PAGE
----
in the kitchen as well as in our living-room. We had good reason to be
happy. Another important point had been got over, and in much shorter
time than I had ever hoped. Our path to the goal was opening up; we
began to have a glimpse of the castle in the distance. The Beauty is
still sleeping, but the kiss is coming, the kiss that shall wake her!

It was a happy party that assembled in the hut the first evening,
and drank to the future to the music of the gramophone. All the
full-grown dogs were now brought up here, and were fastened to
wire ropes stretched in a square, 50 yards on each side. It may be
believed that they gave us some music. Collected as they were, they
performed under the leadership of some great singer or other daily,
and, what was worse, nightly concerts. Strange beasts! what can they
have meant by this howling? One began, then two, then a few more, and,
finally, the whole hundred. As a rule, during a concert like this they
sit well down, stretch their heads as high in the air as they can,
and howl to their hearts' content. During this act they seem very
preoccupied, and are not easily disturbed. But the strangest thing
is the way the concert comes to an end. It stops suddenly along the
whole line -- no stragglers, no "one cheer more." What is it that
imposes this simultaneous stop? I have observed and studied it time
after time without result. One would think it was a song that had been
learnt. Do these animals possess a power of communicating with each
other? The question is extraordinarily interesting. No one among us,
who has had long acquaintance with Eskimo dogs, doubts that they have
this power. I learned at last to understand their different sounds
so well that I could tell by their voices what was going on without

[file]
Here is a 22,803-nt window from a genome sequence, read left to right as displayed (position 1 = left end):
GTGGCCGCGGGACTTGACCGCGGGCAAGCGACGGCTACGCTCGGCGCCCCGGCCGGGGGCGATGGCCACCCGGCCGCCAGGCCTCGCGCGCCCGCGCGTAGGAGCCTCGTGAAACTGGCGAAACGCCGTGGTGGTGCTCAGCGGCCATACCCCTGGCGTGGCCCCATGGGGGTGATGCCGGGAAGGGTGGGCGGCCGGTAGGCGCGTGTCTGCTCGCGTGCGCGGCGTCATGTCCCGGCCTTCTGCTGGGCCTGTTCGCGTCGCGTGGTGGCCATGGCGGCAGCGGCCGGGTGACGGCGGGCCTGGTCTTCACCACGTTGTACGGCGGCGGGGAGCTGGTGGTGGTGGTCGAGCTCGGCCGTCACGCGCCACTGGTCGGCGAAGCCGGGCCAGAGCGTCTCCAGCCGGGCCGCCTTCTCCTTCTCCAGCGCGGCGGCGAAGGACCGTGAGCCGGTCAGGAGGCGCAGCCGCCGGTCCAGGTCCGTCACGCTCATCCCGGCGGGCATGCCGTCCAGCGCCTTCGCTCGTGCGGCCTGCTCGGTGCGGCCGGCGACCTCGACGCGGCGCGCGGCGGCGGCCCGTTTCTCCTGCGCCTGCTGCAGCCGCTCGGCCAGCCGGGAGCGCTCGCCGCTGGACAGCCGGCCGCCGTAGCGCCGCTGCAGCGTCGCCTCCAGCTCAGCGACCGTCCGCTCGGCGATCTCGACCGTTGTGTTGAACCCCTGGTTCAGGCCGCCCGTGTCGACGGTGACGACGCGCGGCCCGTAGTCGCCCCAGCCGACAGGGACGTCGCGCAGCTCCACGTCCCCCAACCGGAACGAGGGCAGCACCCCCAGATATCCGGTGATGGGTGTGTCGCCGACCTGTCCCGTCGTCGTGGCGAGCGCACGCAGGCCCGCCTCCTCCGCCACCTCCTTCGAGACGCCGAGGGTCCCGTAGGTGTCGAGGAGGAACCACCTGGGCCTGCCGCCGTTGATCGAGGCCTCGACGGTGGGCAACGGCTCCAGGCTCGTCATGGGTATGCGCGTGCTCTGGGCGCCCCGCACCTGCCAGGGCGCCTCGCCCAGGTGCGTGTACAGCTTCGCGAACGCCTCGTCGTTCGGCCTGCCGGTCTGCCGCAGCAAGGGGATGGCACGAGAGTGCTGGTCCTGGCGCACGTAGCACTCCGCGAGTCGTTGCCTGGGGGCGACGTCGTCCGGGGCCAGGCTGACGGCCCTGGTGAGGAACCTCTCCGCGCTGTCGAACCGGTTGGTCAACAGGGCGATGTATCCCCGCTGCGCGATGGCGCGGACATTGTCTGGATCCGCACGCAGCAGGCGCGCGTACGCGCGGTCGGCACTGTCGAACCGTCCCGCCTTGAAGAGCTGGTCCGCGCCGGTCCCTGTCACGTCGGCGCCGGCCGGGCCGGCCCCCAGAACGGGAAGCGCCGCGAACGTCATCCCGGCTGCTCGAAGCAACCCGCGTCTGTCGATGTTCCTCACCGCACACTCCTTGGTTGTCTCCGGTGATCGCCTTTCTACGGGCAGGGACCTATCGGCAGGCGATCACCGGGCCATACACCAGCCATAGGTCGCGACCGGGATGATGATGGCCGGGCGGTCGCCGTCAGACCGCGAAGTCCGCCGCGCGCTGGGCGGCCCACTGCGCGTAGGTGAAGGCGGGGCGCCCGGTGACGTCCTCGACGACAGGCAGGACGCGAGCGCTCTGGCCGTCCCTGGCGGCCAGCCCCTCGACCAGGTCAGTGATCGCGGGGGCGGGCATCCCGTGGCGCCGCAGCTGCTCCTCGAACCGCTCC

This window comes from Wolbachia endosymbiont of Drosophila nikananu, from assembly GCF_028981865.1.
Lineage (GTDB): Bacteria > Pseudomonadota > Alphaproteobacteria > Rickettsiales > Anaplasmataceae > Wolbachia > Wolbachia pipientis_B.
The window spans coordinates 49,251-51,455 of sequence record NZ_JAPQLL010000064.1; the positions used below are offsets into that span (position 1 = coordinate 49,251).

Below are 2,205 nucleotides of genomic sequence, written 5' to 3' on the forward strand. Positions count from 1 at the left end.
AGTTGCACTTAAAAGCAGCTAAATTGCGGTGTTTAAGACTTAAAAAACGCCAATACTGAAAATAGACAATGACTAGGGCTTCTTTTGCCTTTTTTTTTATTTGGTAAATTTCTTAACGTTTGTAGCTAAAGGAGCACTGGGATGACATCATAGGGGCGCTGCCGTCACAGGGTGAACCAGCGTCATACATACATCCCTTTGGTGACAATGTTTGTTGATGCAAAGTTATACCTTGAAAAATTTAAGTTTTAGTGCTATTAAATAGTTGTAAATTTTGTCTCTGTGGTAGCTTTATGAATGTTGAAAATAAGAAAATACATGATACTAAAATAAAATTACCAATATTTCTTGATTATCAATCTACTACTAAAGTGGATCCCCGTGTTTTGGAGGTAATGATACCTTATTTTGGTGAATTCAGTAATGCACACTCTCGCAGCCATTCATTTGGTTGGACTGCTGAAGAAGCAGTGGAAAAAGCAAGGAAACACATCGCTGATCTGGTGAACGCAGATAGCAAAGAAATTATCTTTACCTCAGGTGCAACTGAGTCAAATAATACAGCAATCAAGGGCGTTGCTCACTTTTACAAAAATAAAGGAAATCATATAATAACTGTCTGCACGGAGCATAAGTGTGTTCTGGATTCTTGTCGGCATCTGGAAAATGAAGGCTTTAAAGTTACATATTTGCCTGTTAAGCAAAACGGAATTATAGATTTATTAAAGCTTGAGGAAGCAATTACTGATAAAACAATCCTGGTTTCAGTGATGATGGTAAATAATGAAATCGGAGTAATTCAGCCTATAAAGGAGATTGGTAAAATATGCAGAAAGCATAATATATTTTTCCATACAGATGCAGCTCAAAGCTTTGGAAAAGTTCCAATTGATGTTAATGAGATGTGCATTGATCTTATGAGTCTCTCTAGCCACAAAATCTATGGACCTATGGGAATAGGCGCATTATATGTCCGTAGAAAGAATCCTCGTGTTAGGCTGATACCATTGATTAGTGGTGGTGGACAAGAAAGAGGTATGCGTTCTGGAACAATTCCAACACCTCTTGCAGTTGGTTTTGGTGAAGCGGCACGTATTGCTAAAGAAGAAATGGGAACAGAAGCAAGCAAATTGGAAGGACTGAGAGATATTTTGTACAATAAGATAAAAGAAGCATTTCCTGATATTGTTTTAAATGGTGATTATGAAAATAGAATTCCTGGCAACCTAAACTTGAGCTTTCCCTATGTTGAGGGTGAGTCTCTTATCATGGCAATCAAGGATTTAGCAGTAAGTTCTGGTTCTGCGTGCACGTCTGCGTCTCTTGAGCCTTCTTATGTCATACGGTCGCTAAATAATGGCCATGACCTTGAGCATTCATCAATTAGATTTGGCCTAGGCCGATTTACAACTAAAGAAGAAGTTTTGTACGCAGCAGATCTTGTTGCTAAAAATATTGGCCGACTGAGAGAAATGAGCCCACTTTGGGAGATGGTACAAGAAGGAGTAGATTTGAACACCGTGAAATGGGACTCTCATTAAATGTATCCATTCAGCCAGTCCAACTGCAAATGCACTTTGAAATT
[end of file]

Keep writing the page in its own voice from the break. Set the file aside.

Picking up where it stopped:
seeing them. Fighting, play, love-making, etc., each had its special
sound. If they wanted to express their devotion and affection for
their master, they would do it in a quite different way. If one of
them was doing something wrong -- something they knew they were not
allowed to do, such as breaking into a meat-store, for example --
the others, who could not get in, ran out and gave vent to a sound
quite different from those I have mentioned. I believe most of us
learned to distinguish these different sounds. There can hardly be
a more interesting animal to observe, or one that offers greater
variety of study, than the Eskimo dog. From his ancestor the wolf
he has inherited the instinct of self-preservation -- the right of
the stronger -- in a far higher degree than our domestic dog. The
struggle for life has brought him to early maturity, and given him
such qualities as frugality and endurance in an altogether surprising
degree. His intelligence is sharp, clear, and well developed for the
work he is born to, and the conditions in which he is brought up. We
must not call the Eskimo dog slow to learn because he cannot sit up
and take sugar when he is told; these are things so widely separated
from the serious business of his life that he will never be able to
understand them, or only with great difficulty. Among themselves the
right of the stronger is the only law. The strongest rules, and does
as he pleases undisputedly; everything belongs to him. The weaker ones
get the crumbs. Friendship easily springs up between these animals --
always combined with respect and fear of the stronger. The weaker,
with his instinct of self-preservation, seeks the protection of the
stronger. The stronger accepts the position of protector, and thereby
secures a trusty helper, always with the thought of one stronger than
himself. The instinct of self-preservation is to be found everywhere,
and it is so, too, with their relations with man. The dog has learnt to
value man as his benefactor, from whom he receives everything necessary
for his support. Affection and devotion seem also to have their part in